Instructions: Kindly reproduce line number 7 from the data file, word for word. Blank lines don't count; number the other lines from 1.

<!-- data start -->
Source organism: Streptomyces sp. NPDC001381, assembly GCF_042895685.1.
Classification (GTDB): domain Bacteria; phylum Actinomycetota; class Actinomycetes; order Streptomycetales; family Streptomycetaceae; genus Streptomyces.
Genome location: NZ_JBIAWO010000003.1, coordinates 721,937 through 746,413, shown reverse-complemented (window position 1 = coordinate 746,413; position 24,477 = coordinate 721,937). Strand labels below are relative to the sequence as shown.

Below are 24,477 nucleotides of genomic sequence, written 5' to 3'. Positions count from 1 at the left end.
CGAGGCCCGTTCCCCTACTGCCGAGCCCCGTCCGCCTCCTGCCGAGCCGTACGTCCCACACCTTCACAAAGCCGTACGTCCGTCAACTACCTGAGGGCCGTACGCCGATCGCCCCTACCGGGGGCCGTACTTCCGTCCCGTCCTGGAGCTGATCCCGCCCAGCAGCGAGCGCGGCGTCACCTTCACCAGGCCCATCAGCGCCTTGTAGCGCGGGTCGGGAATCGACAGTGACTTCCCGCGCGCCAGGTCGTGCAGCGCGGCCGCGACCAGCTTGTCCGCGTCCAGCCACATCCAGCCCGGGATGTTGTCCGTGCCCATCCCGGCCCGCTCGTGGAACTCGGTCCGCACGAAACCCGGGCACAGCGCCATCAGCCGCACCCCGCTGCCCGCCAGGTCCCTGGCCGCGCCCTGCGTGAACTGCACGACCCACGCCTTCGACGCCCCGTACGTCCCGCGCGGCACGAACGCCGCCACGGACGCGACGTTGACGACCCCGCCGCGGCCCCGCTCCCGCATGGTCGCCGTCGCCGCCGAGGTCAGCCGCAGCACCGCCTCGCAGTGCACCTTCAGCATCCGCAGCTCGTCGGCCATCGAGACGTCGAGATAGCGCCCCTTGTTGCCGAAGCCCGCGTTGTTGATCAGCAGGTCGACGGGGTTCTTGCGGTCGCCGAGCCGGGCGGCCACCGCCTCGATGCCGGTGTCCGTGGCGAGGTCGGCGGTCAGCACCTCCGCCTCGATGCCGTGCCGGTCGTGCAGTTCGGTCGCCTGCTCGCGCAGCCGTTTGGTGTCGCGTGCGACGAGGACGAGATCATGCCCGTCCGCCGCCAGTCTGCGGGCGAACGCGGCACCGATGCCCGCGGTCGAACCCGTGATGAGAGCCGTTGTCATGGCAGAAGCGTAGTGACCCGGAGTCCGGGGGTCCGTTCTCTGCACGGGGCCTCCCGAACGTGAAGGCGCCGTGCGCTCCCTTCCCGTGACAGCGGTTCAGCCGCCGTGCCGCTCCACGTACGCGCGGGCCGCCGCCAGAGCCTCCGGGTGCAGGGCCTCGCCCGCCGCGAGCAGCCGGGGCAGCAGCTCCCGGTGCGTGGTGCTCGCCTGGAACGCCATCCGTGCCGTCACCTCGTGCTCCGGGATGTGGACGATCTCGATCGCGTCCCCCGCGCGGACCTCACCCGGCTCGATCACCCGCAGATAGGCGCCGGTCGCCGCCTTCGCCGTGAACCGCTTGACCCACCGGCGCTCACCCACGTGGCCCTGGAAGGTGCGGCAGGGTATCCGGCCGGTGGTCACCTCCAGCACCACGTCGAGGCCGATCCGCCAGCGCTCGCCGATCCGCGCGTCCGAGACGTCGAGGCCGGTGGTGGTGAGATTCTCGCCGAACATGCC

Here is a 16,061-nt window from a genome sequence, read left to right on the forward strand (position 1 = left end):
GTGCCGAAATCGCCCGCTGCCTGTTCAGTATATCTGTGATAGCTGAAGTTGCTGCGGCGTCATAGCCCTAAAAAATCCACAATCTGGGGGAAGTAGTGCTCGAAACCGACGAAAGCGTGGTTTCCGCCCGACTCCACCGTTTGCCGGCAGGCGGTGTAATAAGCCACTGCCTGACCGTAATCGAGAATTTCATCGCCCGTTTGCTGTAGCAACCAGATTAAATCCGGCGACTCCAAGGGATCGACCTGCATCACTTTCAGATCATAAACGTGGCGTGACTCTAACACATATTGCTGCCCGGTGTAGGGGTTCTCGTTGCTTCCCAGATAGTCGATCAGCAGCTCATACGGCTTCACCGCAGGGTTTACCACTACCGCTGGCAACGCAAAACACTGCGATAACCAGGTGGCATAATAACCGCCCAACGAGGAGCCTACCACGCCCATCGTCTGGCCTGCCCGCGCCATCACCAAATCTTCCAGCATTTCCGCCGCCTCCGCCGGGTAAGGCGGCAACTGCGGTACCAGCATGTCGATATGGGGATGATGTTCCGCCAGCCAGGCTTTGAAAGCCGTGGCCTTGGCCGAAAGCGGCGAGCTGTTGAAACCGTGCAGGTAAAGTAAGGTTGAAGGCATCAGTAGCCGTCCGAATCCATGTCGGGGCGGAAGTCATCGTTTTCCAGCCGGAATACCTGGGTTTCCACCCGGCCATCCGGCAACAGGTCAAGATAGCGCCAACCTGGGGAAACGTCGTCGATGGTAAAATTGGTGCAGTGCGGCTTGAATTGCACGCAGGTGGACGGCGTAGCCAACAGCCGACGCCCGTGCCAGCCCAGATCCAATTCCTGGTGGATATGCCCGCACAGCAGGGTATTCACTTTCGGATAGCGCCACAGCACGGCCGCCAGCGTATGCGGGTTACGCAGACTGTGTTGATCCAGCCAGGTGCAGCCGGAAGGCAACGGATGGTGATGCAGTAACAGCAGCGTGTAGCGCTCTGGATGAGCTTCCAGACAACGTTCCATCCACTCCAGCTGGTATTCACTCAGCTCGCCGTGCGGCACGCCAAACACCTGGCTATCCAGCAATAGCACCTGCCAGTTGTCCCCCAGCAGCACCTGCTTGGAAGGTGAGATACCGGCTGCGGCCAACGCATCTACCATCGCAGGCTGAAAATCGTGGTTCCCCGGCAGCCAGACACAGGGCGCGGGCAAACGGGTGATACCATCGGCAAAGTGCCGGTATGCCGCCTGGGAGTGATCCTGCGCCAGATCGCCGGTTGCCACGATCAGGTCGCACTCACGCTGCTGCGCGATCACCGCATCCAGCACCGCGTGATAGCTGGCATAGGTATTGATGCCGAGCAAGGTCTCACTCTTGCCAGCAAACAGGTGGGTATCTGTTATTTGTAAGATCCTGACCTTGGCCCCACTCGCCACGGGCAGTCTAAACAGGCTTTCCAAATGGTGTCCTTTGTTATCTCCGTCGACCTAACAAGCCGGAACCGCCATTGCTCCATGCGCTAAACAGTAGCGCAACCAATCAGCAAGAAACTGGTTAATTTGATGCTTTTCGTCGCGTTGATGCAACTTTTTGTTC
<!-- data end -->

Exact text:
GTGCCGAAATCGCCCGCTGCCTGTTCAGTATATCTGTGATAGCTGAAGTTGCTGCGGCGTCATAGCCCTAAAAAATCCACAATCTGGGGGAAGTAGTGCTCGAAACCGACGAAAGCGTGGTTTCCGCCCGACTCCACCGTTTGCCGGCAGGCGGTGTAATAAGCCACTGCCTGACCGTAATCGAGAATTTCATCGCCCGTTTGCTGTAGCAACCAGATTAAATCCGGCGACTCCAAGGGATCGACCTGCATCACTTTCAGATCATAAACGTGGCGTGACTCTAACACATATTGCTGCCCGGTGTAGGGGTTCTCGTTGCTTCCCAGATAGTCGATCAGCAGCTCATACGGCTTCACCGCAGGGTTTACCACTACCGCTGGCAACGCAAAACACTGCGATAACCAGGTGGCATAATAACCGCCCAACGAGGAGCCTACCACGCCCATCGTCTGGCCTGCCCGCGCCATCACCAAATCTTCCAGCATTTCCGCCGCCTCCGCCGGGTAAGGCGGCAACTGCGGTACCAGCATGTCGATATGGGGATGATGTTCCGCCAGCCAGGCTTTGAAAGCCGTGGCCTTGGCCGAAAGCGGCGAGCTGTTGAAACCGTGCAGGTAAAGTAAGGTTGAAGGCATCAGTAGCCGTCCGAATCCATGTCGGGGCGGAAGTCATCGTTTTCCAGCCGGAATACCTGGGTTTCCACCCGGCCATCCGGCAACAGGTCAAGATAGCGCCAACCTGGGGAAACGTCGTCGATGGTAAAATTGGTGCAGTGCGGCTTGAATTGCACGCAGGTGGACGGCGTAGCCAACAGCCGACGCCCGTGCCAGCCCAGATCCAATTCCTGGTGGATATGCCCGCACAGCAGGGTATTCACTTTCGGATAGCGCCACAGCACGGCCGCCAGCGTATGCGGGTTACGCAGACTGTGTTGATCCAGCCAGGTGCAGCCGGAAGGCAACGGATGGTGATGCAGTAACAGCAGCGTGTAGCGCTCTGGATGAGCTTCCAGACAACGTTCCATCCACTCCAGCTGGTATTCACTCAGCTCGCCGTGCGGCACGCCAAACACCTGGCTATCCAGCAATAGCACCTGCCAGTTGTCCCCCAGCAGCACCTGCTTGGAAGGTGAGATACCGGCTGCGGCCAACGCATCTACCATCGCAGGCTGAAAATCGTGGTTCCCCGGCAGCCAGACACAGGGCGCGGGCAAACGGGTGATACCATCGGCAAAGTGCCGGTATGCCGCCTGGGAGTGATCCTGCGCCAGATCGCCGGTTGCCACGATCAGGTCGCACTCACGCTGCTGCGCGATCACCGCATCCAGCACCGCGTGATAGCTGGCATAGGTATTGATGCCGAGCAAGGTCTCACTCTTGCCAGCAAACAGGTGGGTATCTGTTATTTGTAAGATCCTGACCTTGGCCCCACTCGCCACGGGCAGTCTAAACAGGCTTTCCAAATGGTGTCCTTTGTTATCTCCGTCGACCTAACAAGCCGGAACCGCCATTGCTCCATGCGCTAAACAGTAGCGCAACCAATCAGCAAGAAACTGGTTAATTTGATGCTTTTCGTCGCGTTGATGCAACTTTTTGTTC